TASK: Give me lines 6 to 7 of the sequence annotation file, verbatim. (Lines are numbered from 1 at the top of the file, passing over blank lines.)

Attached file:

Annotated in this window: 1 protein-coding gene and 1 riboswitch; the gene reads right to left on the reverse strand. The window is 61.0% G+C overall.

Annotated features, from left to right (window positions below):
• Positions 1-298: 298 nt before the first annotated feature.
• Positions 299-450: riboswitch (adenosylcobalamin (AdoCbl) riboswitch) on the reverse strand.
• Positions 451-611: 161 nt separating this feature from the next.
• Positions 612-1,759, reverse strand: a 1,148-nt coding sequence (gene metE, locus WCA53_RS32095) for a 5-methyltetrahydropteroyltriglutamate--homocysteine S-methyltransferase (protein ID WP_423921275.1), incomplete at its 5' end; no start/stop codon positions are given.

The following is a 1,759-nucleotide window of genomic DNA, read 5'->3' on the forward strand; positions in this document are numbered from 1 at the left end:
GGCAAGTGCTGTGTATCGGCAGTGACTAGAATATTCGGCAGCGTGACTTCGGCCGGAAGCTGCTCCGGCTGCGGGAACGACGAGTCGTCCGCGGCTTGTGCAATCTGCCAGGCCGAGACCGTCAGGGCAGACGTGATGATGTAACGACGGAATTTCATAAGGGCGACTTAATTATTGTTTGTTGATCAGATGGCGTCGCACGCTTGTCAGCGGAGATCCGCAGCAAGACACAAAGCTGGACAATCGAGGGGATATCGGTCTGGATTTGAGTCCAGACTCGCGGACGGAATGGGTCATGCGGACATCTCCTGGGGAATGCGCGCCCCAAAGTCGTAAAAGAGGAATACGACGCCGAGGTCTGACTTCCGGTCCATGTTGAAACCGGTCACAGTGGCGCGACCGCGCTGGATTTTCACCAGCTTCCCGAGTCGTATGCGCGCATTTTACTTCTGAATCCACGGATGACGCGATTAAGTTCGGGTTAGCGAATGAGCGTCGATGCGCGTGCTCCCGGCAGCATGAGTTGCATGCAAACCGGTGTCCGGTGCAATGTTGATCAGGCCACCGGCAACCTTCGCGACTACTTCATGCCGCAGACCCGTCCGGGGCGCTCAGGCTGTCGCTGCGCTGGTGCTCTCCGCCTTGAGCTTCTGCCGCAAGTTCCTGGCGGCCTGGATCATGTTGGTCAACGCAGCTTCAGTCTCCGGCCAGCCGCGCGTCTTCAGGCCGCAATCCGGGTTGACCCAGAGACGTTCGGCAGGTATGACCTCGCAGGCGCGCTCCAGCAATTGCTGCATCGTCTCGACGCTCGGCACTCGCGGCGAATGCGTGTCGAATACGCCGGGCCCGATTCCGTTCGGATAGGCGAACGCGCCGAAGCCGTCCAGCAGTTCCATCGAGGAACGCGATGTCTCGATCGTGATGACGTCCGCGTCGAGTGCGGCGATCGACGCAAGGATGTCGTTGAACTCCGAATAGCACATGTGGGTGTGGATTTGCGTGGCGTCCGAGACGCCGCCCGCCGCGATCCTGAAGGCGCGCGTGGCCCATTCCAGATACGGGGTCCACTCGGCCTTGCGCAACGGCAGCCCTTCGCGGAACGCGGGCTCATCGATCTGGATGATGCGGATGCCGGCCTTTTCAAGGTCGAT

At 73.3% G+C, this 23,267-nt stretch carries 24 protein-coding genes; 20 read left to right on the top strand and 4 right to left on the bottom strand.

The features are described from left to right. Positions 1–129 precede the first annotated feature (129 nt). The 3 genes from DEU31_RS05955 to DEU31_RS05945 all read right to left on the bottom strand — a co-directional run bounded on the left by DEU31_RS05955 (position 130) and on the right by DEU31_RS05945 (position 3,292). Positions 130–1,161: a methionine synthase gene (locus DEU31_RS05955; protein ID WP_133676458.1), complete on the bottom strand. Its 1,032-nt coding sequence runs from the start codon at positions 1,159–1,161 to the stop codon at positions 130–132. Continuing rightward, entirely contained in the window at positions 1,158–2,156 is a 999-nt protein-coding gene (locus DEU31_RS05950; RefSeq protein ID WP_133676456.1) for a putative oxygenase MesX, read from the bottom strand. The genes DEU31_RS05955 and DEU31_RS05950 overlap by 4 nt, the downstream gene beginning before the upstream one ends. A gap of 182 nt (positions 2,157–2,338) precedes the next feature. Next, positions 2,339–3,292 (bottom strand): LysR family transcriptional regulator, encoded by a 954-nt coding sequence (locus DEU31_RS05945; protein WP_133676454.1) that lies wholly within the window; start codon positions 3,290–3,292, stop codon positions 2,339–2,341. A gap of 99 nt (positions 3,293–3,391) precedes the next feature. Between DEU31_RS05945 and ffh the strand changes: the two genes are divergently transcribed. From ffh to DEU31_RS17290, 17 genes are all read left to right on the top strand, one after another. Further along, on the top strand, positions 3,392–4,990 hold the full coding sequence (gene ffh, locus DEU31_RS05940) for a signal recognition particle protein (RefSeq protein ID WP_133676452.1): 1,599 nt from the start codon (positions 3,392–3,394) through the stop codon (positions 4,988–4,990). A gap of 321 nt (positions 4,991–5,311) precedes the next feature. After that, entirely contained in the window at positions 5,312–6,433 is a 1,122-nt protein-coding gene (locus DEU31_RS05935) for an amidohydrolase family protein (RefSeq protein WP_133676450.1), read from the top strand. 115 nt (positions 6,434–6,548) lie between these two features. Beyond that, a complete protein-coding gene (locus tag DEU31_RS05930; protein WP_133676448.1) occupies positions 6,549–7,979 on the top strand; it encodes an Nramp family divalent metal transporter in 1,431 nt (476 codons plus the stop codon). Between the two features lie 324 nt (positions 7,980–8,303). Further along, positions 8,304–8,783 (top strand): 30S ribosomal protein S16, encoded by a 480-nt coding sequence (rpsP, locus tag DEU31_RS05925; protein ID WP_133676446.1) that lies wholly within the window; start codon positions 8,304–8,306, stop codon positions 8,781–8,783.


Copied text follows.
• Positions 612-1,759, reverse strand: a 1,148-nt coding sequence (gene metE, locus WCA53_RS32095) for a 5-methyltetrahydropteroyltriglutamate--homocysteine S-methyltransferase (protein ID WP_423921275.1), incomplete at its 5' end; no start/stop codon positions are given.

The following is a 1,759-nucleotide window of genomic DNA, read 5'->3' on the forward strand; positions in this document are numbered from 1 at the left end: